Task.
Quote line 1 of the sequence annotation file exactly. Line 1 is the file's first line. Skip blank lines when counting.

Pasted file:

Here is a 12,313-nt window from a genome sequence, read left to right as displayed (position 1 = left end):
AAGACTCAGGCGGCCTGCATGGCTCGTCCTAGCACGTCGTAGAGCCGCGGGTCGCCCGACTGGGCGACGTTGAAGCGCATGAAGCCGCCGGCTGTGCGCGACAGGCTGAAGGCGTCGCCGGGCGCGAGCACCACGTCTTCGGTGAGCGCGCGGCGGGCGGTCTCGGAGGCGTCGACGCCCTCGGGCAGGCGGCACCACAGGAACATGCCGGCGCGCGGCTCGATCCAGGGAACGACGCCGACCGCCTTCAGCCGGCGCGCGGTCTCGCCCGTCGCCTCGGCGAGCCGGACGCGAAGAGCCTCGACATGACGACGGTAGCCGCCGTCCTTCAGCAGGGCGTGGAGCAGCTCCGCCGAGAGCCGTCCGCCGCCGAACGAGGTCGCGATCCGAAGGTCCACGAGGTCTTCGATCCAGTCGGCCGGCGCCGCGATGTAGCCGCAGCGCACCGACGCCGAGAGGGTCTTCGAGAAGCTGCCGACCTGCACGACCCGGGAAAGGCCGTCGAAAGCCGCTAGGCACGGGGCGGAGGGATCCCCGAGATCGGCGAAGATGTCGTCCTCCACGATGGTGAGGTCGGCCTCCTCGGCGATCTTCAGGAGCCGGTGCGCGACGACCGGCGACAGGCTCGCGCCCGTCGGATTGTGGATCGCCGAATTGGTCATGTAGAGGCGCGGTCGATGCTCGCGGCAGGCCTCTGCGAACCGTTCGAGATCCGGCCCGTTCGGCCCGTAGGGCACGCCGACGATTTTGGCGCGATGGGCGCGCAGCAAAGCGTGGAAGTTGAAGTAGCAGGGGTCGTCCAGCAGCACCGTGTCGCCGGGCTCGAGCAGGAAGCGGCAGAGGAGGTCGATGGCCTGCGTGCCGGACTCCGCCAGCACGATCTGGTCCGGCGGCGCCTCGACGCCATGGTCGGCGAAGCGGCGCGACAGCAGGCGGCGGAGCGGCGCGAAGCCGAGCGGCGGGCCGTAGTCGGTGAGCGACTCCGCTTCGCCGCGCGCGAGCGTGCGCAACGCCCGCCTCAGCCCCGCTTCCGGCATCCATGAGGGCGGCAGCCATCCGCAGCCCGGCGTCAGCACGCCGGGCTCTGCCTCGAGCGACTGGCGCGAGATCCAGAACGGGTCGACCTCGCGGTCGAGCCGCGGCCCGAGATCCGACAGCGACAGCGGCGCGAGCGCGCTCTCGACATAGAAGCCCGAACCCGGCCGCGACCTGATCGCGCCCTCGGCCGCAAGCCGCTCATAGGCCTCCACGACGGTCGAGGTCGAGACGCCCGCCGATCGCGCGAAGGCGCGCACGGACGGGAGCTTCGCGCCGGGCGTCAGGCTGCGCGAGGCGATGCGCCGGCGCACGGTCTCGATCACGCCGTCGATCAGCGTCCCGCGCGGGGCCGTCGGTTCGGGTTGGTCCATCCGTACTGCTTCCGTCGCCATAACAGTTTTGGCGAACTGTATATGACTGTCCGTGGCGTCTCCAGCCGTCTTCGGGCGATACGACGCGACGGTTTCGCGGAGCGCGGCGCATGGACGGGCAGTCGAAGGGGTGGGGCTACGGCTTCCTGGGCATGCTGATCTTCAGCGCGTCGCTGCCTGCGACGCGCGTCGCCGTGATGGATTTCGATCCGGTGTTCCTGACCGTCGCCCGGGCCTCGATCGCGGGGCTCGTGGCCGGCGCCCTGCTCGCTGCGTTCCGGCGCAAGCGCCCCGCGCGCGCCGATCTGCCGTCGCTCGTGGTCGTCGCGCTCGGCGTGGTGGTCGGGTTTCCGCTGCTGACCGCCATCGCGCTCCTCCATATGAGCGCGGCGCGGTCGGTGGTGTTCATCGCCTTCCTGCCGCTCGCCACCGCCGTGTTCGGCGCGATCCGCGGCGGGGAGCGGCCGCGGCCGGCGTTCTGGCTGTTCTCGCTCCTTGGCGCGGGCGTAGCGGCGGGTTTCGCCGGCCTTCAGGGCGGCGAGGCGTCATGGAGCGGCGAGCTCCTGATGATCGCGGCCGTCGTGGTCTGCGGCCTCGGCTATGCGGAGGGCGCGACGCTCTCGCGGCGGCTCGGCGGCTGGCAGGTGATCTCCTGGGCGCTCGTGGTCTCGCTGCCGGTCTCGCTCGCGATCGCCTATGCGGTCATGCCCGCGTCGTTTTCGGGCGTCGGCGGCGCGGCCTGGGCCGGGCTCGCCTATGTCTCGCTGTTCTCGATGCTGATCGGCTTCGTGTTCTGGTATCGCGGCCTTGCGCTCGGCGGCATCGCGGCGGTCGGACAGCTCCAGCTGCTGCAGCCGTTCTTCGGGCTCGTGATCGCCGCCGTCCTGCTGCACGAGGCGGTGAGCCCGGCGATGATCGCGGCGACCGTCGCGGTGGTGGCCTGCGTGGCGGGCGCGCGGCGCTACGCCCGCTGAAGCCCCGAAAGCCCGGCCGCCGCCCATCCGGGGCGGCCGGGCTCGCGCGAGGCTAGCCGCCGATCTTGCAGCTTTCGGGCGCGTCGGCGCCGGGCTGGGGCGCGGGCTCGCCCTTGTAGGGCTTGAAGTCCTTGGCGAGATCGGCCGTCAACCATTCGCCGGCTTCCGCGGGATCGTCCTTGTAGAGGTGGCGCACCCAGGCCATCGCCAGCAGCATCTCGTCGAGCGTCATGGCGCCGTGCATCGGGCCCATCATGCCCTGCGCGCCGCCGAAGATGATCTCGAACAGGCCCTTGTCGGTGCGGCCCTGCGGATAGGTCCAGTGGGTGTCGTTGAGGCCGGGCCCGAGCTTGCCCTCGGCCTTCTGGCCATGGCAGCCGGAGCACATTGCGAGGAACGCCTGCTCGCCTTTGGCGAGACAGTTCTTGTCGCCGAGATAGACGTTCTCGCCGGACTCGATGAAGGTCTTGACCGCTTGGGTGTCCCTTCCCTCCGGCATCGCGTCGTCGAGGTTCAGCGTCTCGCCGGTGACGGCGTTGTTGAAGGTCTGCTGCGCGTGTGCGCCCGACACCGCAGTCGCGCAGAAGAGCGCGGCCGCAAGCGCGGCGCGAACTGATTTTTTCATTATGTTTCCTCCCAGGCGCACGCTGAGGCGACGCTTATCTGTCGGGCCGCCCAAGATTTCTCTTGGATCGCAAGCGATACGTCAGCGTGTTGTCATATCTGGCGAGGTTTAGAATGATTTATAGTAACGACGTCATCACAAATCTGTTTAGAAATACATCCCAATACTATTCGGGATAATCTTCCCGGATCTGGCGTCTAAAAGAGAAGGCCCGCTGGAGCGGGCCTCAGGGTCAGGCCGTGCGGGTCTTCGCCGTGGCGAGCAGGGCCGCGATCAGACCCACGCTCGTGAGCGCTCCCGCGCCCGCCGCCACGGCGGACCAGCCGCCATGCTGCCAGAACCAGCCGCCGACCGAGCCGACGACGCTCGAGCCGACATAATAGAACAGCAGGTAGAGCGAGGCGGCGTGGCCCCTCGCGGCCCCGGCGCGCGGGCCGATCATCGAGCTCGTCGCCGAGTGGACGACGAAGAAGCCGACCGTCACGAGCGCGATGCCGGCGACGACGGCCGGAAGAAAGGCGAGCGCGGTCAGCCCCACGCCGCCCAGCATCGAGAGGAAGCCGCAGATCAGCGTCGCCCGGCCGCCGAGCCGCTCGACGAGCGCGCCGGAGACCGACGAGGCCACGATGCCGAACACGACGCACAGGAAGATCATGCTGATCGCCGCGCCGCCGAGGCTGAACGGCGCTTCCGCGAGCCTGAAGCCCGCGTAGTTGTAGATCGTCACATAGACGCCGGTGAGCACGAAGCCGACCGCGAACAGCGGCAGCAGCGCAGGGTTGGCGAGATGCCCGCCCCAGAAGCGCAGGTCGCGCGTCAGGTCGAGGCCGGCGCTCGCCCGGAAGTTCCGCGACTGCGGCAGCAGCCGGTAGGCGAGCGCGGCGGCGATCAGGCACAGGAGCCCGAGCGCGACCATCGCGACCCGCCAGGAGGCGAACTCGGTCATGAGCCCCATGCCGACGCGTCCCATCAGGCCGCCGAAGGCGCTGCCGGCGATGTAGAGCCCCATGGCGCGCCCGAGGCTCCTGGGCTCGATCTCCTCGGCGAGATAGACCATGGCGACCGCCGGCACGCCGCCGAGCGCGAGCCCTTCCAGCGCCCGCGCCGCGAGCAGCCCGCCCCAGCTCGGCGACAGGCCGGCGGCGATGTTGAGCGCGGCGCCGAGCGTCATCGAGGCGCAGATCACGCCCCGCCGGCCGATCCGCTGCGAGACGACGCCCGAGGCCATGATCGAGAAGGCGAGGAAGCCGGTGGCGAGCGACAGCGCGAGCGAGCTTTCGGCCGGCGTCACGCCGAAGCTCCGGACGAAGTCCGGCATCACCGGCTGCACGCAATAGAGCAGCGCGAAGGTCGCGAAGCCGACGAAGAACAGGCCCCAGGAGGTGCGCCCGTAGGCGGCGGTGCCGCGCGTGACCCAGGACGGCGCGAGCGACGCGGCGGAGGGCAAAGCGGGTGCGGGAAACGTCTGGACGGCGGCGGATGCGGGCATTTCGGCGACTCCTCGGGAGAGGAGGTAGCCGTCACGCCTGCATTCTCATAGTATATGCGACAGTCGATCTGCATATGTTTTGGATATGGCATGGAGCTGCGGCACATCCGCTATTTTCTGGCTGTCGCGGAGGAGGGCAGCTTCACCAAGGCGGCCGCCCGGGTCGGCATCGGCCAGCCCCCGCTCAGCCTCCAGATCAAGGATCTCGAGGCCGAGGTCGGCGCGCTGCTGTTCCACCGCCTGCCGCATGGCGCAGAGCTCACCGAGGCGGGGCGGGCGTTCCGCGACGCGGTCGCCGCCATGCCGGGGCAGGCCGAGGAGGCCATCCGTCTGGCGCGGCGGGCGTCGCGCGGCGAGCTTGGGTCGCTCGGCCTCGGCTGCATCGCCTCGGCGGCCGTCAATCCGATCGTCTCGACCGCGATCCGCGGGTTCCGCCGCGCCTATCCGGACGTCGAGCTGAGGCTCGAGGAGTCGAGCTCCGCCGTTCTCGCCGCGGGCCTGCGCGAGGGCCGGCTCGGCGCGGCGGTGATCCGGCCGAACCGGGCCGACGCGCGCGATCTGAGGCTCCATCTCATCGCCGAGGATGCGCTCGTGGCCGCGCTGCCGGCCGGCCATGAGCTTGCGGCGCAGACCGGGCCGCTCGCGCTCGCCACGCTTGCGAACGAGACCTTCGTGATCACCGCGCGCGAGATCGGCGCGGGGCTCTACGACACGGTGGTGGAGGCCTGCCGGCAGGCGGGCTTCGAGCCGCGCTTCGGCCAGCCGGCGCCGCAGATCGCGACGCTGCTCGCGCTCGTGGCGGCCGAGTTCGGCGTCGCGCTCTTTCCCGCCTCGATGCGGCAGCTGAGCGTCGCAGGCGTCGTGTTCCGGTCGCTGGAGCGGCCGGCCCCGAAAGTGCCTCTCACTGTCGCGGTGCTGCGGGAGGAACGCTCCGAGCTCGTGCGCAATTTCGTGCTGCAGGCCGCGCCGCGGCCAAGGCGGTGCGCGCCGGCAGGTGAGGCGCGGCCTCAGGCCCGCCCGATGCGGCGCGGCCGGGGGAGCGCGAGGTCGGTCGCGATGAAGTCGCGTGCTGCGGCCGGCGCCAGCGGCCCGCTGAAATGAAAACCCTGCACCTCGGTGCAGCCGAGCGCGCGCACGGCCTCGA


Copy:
Here is a 12,313-nt window from a genome sequence, read left to right as displayed (position 1 = left end):